Higgins Industries

This story of this burgee begins down south in Louisiana, eventually finding its way to the Great Lakes and now being featured in this exhibition. Andrew Jackson Higgins, a well-known boat builder in Louisiana, designed his first boat in 1926, called the Eureka boat. It has a spoonbill bow, where the bow curls upwards, and a recessed propeller allowing it to run up on the river banks and traverse the shallow waters of the Louisiana bayou. 

In the 1940s, during WWII, the US Government commissioned Higgins to design a vessel replicating the functionality of his Eureka boat for a  military application. The result was three types of ramp unloading vessels: Landing Craft Personnel (LCP),  Landing Craft Vehicle (LCV) and the Landing Craft Vehicle and Personnel (LCVP), also known as the “Higgins” boat.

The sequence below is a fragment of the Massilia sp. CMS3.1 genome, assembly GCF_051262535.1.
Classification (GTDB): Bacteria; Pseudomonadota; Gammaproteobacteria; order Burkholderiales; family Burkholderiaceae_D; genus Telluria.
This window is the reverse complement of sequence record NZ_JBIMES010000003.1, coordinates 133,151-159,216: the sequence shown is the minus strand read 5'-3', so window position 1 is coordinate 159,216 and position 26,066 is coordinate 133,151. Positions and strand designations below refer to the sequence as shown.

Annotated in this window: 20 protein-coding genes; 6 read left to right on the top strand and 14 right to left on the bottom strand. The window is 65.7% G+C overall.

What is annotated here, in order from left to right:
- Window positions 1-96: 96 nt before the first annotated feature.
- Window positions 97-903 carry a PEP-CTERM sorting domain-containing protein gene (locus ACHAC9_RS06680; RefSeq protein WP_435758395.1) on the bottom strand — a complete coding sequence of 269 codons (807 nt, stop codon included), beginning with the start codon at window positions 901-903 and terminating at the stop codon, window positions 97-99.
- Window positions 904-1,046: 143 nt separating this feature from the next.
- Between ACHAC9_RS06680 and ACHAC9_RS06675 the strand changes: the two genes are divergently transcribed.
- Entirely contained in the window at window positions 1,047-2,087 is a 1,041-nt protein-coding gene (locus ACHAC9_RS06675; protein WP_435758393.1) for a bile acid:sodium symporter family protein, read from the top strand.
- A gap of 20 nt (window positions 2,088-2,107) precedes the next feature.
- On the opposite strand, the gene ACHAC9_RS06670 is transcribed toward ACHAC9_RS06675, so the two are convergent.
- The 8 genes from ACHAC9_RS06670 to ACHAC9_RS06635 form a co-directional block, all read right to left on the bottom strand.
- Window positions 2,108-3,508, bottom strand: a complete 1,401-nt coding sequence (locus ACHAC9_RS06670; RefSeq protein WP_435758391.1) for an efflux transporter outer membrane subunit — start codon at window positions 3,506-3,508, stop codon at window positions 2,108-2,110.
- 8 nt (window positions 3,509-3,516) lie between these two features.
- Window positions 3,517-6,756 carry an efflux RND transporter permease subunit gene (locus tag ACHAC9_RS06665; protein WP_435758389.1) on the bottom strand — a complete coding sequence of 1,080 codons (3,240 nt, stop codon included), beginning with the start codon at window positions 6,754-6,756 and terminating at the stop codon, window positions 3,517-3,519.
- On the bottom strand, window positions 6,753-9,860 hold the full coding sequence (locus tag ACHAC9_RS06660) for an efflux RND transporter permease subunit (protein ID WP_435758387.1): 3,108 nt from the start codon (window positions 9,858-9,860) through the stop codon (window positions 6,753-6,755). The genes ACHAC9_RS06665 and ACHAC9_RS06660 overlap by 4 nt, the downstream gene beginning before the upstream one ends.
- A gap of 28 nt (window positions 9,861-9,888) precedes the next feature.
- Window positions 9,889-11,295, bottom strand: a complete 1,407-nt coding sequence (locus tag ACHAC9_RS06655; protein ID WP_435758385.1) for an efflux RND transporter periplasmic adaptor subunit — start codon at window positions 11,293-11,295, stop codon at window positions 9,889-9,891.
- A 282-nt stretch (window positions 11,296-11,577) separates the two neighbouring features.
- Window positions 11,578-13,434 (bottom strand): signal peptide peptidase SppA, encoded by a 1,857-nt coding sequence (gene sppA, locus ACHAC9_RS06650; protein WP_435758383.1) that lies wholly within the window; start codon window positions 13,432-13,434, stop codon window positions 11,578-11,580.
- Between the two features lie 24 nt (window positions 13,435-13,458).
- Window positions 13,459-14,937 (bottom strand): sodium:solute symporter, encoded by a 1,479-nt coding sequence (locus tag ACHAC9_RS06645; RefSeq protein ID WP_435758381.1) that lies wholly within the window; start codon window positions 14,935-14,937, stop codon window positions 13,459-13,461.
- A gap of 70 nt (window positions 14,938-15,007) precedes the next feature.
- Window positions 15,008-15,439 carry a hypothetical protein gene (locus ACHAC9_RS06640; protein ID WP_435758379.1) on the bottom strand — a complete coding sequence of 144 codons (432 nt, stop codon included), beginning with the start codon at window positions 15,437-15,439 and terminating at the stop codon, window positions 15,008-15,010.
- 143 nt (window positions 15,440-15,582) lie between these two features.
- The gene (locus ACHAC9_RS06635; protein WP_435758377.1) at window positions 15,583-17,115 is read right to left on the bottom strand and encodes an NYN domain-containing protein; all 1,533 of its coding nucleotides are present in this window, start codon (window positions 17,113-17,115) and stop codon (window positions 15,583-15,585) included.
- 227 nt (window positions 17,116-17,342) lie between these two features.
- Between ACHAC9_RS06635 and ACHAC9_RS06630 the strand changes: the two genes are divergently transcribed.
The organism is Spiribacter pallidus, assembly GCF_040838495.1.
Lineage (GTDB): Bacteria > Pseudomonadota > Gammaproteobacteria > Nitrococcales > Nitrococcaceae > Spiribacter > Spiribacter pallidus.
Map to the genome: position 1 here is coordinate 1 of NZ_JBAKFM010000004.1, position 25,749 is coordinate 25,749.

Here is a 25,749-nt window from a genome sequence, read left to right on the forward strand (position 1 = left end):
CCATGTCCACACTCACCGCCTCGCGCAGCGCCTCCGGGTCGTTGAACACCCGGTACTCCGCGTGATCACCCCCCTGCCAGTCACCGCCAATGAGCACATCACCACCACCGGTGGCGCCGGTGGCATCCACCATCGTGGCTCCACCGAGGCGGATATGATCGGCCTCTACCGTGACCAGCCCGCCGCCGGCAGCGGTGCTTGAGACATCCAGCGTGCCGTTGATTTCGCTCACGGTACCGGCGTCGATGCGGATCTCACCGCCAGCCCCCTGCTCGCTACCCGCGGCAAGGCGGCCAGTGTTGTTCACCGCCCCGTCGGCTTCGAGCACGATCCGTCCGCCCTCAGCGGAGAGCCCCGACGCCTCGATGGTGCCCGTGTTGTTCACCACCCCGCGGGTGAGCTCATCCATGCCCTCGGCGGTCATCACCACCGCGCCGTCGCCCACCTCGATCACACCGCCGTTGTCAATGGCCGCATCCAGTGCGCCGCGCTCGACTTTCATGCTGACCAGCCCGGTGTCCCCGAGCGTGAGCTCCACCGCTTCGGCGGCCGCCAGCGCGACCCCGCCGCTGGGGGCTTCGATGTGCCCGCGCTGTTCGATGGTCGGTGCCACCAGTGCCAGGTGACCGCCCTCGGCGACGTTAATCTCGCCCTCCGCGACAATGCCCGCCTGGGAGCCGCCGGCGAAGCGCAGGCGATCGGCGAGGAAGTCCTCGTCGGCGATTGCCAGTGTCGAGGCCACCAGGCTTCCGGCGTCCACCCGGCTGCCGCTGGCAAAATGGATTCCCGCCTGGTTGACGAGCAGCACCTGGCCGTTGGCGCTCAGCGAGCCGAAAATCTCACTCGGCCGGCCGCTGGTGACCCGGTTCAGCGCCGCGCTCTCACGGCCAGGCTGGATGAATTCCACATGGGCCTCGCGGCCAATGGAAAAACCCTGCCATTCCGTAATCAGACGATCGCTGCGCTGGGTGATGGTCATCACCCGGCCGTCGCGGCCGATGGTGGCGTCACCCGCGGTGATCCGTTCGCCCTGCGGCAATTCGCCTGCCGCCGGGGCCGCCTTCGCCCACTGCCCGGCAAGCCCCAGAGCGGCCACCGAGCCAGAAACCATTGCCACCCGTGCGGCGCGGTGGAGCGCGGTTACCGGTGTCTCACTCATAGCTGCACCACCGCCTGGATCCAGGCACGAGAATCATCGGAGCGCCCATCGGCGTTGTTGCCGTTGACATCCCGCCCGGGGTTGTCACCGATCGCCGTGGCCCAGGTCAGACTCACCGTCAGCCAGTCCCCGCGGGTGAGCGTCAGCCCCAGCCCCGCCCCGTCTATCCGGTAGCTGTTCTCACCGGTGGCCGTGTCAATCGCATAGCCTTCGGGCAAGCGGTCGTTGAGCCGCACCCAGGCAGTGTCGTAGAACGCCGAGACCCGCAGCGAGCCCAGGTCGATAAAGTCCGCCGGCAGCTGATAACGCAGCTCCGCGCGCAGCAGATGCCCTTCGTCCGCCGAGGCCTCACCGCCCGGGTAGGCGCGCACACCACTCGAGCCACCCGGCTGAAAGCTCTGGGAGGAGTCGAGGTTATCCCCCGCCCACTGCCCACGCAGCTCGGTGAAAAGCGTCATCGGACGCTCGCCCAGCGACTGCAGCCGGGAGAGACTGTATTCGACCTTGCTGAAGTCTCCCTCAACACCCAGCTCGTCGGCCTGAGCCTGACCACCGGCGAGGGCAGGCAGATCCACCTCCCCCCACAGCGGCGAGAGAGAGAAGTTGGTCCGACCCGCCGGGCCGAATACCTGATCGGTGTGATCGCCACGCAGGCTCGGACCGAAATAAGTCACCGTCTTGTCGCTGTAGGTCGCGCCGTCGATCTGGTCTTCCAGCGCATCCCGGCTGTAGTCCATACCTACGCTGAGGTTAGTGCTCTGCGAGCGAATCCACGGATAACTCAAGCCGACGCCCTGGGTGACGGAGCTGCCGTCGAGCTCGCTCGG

After the war, Higgins switched gears to begin building wood-hulled power boats under the name Higgins Industries, carrying his legacy into the late 1950s before operations closed. Many of his boats were found all across the United States, including quite a few in the Great Lakes. Boat owners liked to fly this flag to let everyone know they were driving a Higgins.

This exhibit is made possible by visitors like you.  Please consider making a donation to the National Museum of the Great Lakes to help us continue our important work of preserving and making know the history of the Great Lakes.